7. Directed Reading of a Research Article
Educator: Meisha Shofner, Associate Professor in Materials Science and Engineering
Context: In-class; upper level students in Rheology class
Keywords: reading, critical thinking
Student Activity Time: 50 minutes in-class
Students read research articles in groups and reflected on the content and purpose of the findings as a class.
Introducing the Reflection Activity
In an upper level materials science/fluid mechanics class, students were led through reading a research paper related to current class material and were challenged to critically analyze the paper and its material in groups. This activity was a way to scaffold the students in being able to critically assess the quality of experimental data and to give them experience with dissecting counterintuitive research outcomes. The purpose of this reflection activity was to engage students in a discussion and analysis of a research paper and to critically interpret the results presented in the text.
The educator split students up into three groups of 3-4 and assigned each group a different section of the research paper to read. Students were prompted with three questions from the educator and then given time to read the article. Each group designated one note-taker, who recorded the answers to the questions, while another student was selected to present the findings at the appropriate time. Students reflected in their groups by responding to the following prompts upon reading the article:
- What type of experiment was performed?
- What data are presented?
- What is the main observation/conclusion obtained from these data?
After each group reflected on the questions, the class discussed the findings. Following the discussion, the educator prompted the students to record questions that their group still had on their section of the text. Then, groups were directed to swap questions. Each group had a set amount of time to freely research the answers to the listed questions and report out to the class. Students were allowed to use any resource including textbooks provided by the educator, the Internet, and each other. Afterwards, the educator led the class in a follow up discussion about the findings. In conclusion, each student was required to write a 400 – 500 word summary of the paper to be turned in and graded according to the distributed rubric.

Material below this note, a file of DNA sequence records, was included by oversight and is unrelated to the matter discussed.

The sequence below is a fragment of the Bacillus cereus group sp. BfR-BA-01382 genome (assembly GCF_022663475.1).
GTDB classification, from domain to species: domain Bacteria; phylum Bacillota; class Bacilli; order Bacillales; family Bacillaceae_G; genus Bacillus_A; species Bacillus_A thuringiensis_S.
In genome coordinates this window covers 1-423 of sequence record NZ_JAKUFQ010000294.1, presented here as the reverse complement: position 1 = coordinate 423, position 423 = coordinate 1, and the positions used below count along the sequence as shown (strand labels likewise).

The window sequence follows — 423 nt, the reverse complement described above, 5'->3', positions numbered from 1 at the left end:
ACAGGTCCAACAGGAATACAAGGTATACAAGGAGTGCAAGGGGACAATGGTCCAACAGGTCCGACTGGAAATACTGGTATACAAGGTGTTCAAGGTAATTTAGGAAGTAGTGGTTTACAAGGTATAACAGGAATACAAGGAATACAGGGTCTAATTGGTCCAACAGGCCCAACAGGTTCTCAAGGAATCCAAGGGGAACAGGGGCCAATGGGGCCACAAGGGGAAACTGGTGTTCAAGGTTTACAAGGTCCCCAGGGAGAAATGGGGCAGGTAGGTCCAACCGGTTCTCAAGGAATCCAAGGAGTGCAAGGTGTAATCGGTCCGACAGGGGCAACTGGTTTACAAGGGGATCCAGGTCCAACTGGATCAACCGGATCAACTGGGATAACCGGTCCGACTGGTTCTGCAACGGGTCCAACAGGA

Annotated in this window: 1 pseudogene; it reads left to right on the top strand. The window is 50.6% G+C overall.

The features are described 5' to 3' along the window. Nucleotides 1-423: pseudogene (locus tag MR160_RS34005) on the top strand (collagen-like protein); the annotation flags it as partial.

In terms of outcomes, students have the ability to become better at reading and interpreting research results. Students have the opportunity to be critical in their approach of academic literature and are supported in acquiring accountable disciplinary knowledge and the ability to decipher complex research literature.
Recreating the Reflection Activity
|1||Distribute research paper and split up the text into different sections. Assign the text sections to groups of 3-4 students.|
|2||Write 3 prompts on the board and allow groups time to read their section of text, addressing the questions as they go.|
|3||Discuss as a class the results of each group’s investigation.|
|4||Have students write down questions that their group still has about the portion of text they read.|
|5||Swap sections and corresponding questions between student groups.|
|6||Students research the answers to the recorded questions using any resource available.|
|7||Discuss the results of the research.|
|8||Assign students a 400 – 500 word summary of the research article as homework.|
|9||Grade the assignment based on the distributed rubric, ensuring that students adequately met each requirement for content.|
|In the words of the Educator: Tips and Inspiration|
|Pick the right paper. You can use any relevant research paper as a way of getting across some of the same topics you would in lecture. You just have to find one that has the information in it that you would like to cover. You can always supplement with some lecture.Don’t cap the discussion. Time for discussion is built into the activity, but I never cap the discussion unless we are running out of time. I don’t say, we have 3 minutes to discuss this. I let them go and discuss it naturally.What was the inspiration for the activity? It is good to expose students to other ways of spending time in class that is useful to them and helps them learn. You don’t have to just stand there and go through material.|